Every time we have to replace a product, our loyalty is tested. It’s not a painful test when the product is a box of cornflakes, but it is when it’s a consumer electronics gadget costing several hundred dollars — and when it has grown obsolete before it has worn out.
Now this technique must be handled with care. Indeed, I am the first to be upset while a software asks me constantly to update. Hence, it seems I am constantly spending times turning off and on my computer because this or that company has made updates.
But this article gives a particular senses, while we are considering how Apple managed the launch of its new Iphone version, in order to keep customers loyal and happy.
When it introduced the iPhone 4, for example, it said the phone would have new operating system software, giving it more powers than earlier models. That might have been an incentive to dump the old phone and to buy the new one. Especially because the investment is high on a short period of time to get the new Iphone version. As premium buyers which spent large amount of money (compared to other cell phones) to get the old version, you can’t disappoint them and assume they’ll get every 6 month a new version.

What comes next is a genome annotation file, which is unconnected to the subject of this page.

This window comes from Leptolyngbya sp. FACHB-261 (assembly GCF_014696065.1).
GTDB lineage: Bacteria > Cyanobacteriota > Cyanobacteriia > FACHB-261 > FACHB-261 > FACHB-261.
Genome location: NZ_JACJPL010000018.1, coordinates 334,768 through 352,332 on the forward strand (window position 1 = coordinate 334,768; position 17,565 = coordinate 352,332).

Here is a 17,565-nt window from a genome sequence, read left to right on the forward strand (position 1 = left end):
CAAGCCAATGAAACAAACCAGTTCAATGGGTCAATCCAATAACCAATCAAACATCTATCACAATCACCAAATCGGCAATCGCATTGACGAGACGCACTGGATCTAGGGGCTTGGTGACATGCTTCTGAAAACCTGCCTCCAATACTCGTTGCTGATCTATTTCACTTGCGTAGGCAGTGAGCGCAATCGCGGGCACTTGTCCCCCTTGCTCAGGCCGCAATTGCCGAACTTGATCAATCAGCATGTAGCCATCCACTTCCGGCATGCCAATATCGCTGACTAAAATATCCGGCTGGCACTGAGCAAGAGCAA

But Apple also downloaded the same software to the previous year’s model, the iPhone 3 GS. Suddenly, that old phone could run an application in the background while another app was being used, apps could be organized into folders, and users gained access to Apple’s new electronic bookstore. Without having to spend a dime, people got what was essentially a brand new phone, one that could do nearly everything the newer model could do.
Was this a stupid move by the company? To the contrary. Apple still offered incentives to buy a new phone, but those enticements were built into the hardware, like a front-facing camera so a user can make video phone calls. While Apple’s existing customers were locked into contracts, they didn’t need to spend the duration seething with envy and resentment. (Well, some people seethed because they thought it made their phones slower or buggier.)
“It’s delightful for the consumer when they turn on a device and it has all this new functionality that it didn’t have before,” says Sarah Rotman Epps, a consumer products strategy analyst at Forrester, the market research firm. Apple is expected to upgrade the cellphone software again this month.
This is actually a “web 2.0” illness: Companies have thrilled on proposing incomplete services and constantly improving to get a final proposition. It may also be called the “beta syndrome”. Because some companies are in “beta” for years which is an absolute non sense. .
Especially in a world where technology evolves so fast, there is no way you will have a finite version as the product will constantly evolve.
I am not sure actually we may talk about brand loyalty for this occasion, but what is sure is that while you launch a new version of your software, it is important you also propose an update for your former customers, in order to:
Keep them happy with the old system
Show them a teaser of what they may get with the new version
Keep in touch with them in order to get chances to convert them in a near future to the new version.